This week the UK government began sending letters to income taxpayers that suggest how the state spends its citizens’ money. For example, someone paying £10,000 in direct taxes will be told that they are “contributing” £1,900 to public spending on health, which accounts for 19 per cent of state expenditure; £100 to overseas aid, which makes up 1 per cent of spending, and so on (see picture). George Osborne says that by giving people bespoke descriptions of how their contributions equate to spending by various parts of the state, he is increasing transparency.
On the contrary, the chancellor is being opaque. What is pitched as an exercise in numerical transparency is also a lesson in how language confuses public policy.
On Saturday, Ed Balls announced that a Labour government would bring back the 50 per cent tax rate on incomes over £150,000. His main justification is that it would raise more revenue than government estimates suggest. Is the shadow chancellor correct? Read more
When triumphant supporters of Colorado’s legalisation of recreational marijuana tried to organise a celebratory party, they called it Cannabition. Perhaps weed makes puns funny. Regardless, the evocation of the prohibition era is apt; there are parallels between the treatment of alcohol in the period from 1920-33 and that of marijuana today. Read more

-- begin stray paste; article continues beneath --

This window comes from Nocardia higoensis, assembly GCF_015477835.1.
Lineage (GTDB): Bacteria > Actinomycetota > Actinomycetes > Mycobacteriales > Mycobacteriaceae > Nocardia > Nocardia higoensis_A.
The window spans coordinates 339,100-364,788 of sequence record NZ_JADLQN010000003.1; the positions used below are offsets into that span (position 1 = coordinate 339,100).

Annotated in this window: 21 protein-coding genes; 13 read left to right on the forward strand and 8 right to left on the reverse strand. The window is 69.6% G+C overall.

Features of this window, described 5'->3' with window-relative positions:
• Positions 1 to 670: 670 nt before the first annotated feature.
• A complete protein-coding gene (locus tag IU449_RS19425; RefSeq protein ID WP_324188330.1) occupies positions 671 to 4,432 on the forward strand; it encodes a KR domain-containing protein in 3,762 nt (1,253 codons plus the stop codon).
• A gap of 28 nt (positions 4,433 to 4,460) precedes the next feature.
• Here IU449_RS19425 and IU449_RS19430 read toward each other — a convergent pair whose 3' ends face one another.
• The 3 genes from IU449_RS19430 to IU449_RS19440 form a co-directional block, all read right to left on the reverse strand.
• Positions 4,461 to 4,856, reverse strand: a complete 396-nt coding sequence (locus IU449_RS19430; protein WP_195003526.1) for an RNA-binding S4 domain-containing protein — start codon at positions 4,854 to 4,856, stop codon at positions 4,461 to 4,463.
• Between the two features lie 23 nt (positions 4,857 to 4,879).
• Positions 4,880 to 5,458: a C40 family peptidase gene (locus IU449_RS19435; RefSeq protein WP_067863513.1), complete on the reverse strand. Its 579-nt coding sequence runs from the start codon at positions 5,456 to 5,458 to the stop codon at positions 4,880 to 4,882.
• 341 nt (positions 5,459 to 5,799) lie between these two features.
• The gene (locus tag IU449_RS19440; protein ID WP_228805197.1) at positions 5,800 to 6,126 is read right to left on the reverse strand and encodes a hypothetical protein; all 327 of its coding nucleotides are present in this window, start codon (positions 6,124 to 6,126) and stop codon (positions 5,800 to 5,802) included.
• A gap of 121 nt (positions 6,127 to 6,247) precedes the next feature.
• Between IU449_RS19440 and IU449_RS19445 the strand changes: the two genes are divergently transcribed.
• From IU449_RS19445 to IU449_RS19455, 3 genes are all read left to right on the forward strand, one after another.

As Chris Giles explains, the fiscal importance of the policies is dwarfed by the shortfall in tax receipts – at the macro level, today’s announcements changed very little. However, there were several new schemes, which begs the question: how will they be paid for? The answer: with help from HMRC. When it comes to filling holes in the budget, cutting down on tax avoidance is the new efficiency savings. Read more
Margaret Hodge, chair of the House of Commons public accounts committee, is turning her attention to the looming sale of Vodafone’s 45 per cent stake in Verizon Wireless to Verizon. On Monday, the trenchant critic of corporate tax behaviour said that “if Vodafone are manipulating the rules to avoid paying their fair amount they should think again”. The UK tax paid — or not — by multinational companies is a sensitive political topic. Ask Google and Amazon. Or Vodafone. What might Ms Hodge be referring to in this case? Read more